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Sunday, Aug 14, 2022

Speed up construction for Northern Metropolis plan: Hong Kong experts

Speed up construction for Northern Metropolis plan: Hong Kong experts

Scheme for high-end economy will require policy support that fosters collaboration between Hong Kong and mainland cities, experts say.

Hong Kong’s new administration should speed up the construction of infrastructure if it wants to ensure a mega hub planned for the northern New Territories near the mainland Chinese border will be a success, experts have said.

The Northern Metropolis scheme, a blueprint for a high-end economy, would also require consistent policy support that fostered collaboration between Hong Kong and mainland cities in the Greater Bay Area, the experts added on Thursday.

The government plan, which was laid out by former chief executive Carrie Lam Cheng Yuet-ngor in her 2021 policy address, aims to transform 30,000 hectares of rural area covering Yuen Long and the North district near the border into an economic and residential hub, housing up to 2.5 million people in the next two decades.

Ling Kar-kan, a former government adviser on the scheme and an ex-planning director, said the new administration should expedite the building of a transport network in the area to catch up with the land development process.

Ling Kar-kan, a former government adviser on the Northern Metropolis plan.

“So far [the transport infrastructure is] a bit behind from the land formation process … some sort of time lag that needs to catch up,” Ling said at the Redefining Hong Kong seminar organised by the Post.

He added that the first population intake for new development areas in Kwu Tung North and Hung Shui Kiu was expected in two years but the mass transit railway station would only be ready in 2027. Residents would move into the districts, which are set to accommodate about 188,000 people in total, in 2023 and 2026, respectively.

Ling said the infrastructure should be able to support high density residential development to solve the city’s housing crunch.

Steve Lewis, partner and head of infrastructure at EY Hong Kong, suggested that the city should make good use of construction technology on the mainland, such as a method known as “modular integrated construction” which involves making free-standing modules at a factory across the border. Once finished, they undergo quality inspections before being transported to the city to be installed at a project site.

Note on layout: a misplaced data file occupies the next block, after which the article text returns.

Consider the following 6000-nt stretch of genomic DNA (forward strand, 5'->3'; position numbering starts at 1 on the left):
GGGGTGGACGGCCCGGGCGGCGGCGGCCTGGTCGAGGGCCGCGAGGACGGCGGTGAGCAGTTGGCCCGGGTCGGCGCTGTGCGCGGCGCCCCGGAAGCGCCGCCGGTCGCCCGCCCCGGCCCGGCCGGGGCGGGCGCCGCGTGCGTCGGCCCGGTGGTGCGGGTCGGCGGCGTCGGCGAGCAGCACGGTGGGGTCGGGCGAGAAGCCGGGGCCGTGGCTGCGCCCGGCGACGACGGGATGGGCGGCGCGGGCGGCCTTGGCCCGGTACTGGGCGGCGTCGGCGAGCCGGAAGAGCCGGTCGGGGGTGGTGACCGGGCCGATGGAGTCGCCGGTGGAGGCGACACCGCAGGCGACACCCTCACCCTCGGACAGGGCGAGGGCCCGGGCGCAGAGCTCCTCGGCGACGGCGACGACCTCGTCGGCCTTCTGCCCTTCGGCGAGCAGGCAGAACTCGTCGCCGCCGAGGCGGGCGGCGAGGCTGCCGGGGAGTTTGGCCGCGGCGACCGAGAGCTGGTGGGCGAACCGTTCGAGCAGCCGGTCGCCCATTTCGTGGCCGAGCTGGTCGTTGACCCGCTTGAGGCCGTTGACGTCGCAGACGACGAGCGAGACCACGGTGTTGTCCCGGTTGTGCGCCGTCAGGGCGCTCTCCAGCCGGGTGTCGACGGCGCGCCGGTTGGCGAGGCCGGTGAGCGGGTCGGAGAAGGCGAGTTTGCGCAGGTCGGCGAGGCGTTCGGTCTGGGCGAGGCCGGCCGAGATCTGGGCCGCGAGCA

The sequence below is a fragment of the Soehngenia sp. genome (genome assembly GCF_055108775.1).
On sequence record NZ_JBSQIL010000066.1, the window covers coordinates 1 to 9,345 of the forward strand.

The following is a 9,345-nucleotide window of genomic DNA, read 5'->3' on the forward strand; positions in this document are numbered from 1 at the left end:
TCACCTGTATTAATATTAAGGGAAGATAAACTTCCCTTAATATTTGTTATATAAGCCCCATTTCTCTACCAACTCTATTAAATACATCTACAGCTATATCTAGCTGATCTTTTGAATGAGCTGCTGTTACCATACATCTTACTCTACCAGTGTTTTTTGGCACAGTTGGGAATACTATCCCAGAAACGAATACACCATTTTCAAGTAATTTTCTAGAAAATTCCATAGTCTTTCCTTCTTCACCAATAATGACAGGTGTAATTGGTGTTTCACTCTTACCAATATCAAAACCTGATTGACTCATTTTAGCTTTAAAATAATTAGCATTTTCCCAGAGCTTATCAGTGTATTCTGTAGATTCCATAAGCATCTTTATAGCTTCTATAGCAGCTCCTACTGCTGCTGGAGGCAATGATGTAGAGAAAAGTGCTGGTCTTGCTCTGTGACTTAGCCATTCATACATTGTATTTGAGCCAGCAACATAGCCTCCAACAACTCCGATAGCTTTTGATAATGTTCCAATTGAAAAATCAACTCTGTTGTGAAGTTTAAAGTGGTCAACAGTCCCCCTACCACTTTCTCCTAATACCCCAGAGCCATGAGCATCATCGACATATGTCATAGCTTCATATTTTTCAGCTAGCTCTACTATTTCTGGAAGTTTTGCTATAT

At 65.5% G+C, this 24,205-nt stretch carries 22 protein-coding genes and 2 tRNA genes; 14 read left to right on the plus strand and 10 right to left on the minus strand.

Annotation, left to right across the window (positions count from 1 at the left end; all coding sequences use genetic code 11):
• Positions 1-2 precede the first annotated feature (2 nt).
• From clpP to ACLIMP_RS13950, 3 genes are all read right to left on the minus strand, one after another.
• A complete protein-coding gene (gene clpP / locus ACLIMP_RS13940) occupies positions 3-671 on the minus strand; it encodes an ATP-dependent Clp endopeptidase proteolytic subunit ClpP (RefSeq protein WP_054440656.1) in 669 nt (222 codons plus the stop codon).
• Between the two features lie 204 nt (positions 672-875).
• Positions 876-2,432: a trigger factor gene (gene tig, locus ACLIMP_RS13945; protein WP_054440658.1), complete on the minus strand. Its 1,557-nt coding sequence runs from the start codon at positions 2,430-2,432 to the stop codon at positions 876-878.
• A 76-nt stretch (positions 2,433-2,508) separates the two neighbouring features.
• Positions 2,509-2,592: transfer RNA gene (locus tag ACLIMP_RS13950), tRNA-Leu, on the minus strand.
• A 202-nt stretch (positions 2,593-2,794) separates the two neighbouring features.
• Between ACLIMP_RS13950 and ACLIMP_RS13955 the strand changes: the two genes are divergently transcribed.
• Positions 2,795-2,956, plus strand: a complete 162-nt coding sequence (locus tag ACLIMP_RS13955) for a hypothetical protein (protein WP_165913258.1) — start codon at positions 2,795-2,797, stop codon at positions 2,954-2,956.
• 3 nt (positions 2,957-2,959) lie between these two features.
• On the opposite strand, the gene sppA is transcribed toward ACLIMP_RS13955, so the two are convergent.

“We can have it consistently designed and therefore we can build it quickly and get it up to solve the housing shortage,” he said.

The Redefining Hong Kong seminar organised by the Post.

Hong Kong’s new leader, John Lee Ka-chiu said on Wednesday that the new metropolis would be an “important engine” for the city’s future development. He added that his administration would work on the project’s framework, and he would also oversee it.

Financial Secretary Paul Chan Mo-po, who would chair a working group on land and housing supply, vowed to ensure adequate infrastructure would be in place to speed up development in rural areas and bring convenience to residents moving in.

To facilitate technological development and innovation, Ling suggested the government should reach a “breakthrough” on its land sale arrangements instead of sticking to the usual practice of selling it to the highest bidder.

“The government may need to [use] this land sale opportunity to attract the industries we want to be located there … and then to a certain extent it will limit the industry that may be qualified for bidding,” Ling said.

He added that he believed the hub would lead to the creation of many tech jobs in the future and become a “second economic engine” under close cooperation with the Greater Bay Area.

Lawmaker Stephen Wong Yuen-shan, who was involved in penning Lee’s manifesto, said the plan would require government policies to attract businesses and bring closer collaboration with the mainland given the goal of the project was to build a “Hong Kong Silicon Valley”.

“Whether there will be IT jobs and whether there will be closer collaboration with the Greater Bay Area, it should be done, and maybe that is something [related to] the policymaker,” Wong said.

He cited collaboration in biotechnology as an example, which could involve universities in Hong Kong conducting research and linking up investors, while Shenzhen could assist in trials.

Erin Xin, HSBC’s Greater China economist, said there was a lot of room for Hong Kong to foster technological innovation, as the sector currently only contributed very little to the city’s GDP.

She added that the government had to provide “sufficient policy support” to build up the area for innovation and increase research development.


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